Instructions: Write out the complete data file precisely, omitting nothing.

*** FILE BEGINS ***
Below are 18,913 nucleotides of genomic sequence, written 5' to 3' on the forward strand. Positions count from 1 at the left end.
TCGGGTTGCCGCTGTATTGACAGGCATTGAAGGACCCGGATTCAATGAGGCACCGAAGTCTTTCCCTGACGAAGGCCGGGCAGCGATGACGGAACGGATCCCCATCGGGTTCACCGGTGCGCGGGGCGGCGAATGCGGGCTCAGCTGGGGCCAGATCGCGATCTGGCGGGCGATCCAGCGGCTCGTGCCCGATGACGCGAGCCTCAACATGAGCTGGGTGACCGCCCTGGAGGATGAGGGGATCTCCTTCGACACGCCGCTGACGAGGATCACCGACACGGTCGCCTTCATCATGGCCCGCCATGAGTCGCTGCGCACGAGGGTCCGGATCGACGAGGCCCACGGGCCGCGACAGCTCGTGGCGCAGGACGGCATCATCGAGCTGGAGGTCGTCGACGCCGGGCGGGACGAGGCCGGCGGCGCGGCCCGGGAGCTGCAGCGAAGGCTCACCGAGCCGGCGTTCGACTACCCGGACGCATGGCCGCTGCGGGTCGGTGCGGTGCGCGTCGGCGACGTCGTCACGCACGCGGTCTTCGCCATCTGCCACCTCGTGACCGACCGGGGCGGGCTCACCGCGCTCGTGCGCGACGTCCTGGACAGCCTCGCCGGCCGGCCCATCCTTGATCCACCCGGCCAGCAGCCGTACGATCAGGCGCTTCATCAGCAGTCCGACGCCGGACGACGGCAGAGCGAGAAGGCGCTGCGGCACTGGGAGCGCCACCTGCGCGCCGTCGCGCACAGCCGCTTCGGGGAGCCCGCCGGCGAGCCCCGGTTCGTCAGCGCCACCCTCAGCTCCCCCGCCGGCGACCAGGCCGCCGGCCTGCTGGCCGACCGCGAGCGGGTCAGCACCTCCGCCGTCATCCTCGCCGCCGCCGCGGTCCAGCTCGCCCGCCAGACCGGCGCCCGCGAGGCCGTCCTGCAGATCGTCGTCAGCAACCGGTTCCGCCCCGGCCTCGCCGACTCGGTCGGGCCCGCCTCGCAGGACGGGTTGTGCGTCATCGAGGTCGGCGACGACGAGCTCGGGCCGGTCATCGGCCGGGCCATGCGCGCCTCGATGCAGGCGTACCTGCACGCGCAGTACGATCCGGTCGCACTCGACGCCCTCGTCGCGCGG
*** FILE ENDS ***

Below are 18,913 nucleotides of genomic sequence, written 5' to 3' on the forward strand. Positions count from 1 at the left end.
TCGGGTTGCCGCTGTATTGACAGGCATTGAAGGACCCGGATTCAATGAGGCACCGAAGTCTTTCCCTGACGAAGGCCGGGCAGCGATGACGGAACGGATCCCCATCGGGTTCACCGGTGCGCGGGGCGGCGAATGCGGGCTCAGCTGGGGCCAGATCGCGATCTGGCGGGCGATCCAGCGGCTCGTGCCCGATGACGCGAGCCTCAACATGAGCTGGGTGACCGCCCTGGAGGATGAGGGGATCTCCTTCGACACGCCGCTGACGAGGATCACCGACACGGTCGCCTTCATCATGGCCCGCCATGAGTCGCTGCGCACGAGGGTCCGGATCGACGAGGCCCACGGGCCGCGACAGCTCGTGGCGCAGGACGGCATCATCGAGCTGGAGGTCGTCGACGCCGGGCGGGACGAGGCCGGCGGCGCGGCCCGGGAGCTGCAGCGAAGGCTCACCGAGCCGGCGTTCGACTACCCGGACGCATGGCCGCTGCGGGTCGGTGCGGTGCGCGTCGGCGACGTCGTCACGCACGCGGTCTTCGCCATCTGCCACCTCGTGACCGACCGGGGCGGGCTCACCGCGCTCGTGCGCGACGTCCTGGACAGCCTCGCCGGCCGGCCCATCCTTGATCCACCCGGCCAGCAGCCGTACGATCAGGCGCTTCATCAGCAGTCCGACGCCGGACGACGGCAGAGCGAGAAGGCGCTGCGGCACTGGGAGCGCCACCTGCGCGCCGTCGCGCACAGCCGCTTCGGGGAGCCCGCCGGCGAGCCCCGGTTCGTCAGCGCCACCCTCAGCTCCCCCGCCGGCGACCAGGCCGCCGGCCTGCTGGCCGACCGCGAGCGGGTCAGCACCTCCGCCGTCATCCTCGCCGCCGCCGCGGTCCAGCTCGCCCGCCAGACCGGCGCCCGCGAGGCCGTCCTGCAGATCGTCGTCAGCAACCGGTTCCGCCCCGGCCTCGCCGACTCGGTCGGGCCCGCCTCGCAGGACGGGTTGTGCGTCATCGAGGTCGGCGACGACGAGCTCGGGCCGGTCATCGGCCGGGCCATGCGCGCCTCGATGCAGGCGTACCTGCACGCGCAGTACGATCCGGTCGCACTCGACGCCCTCGTCGCGCGG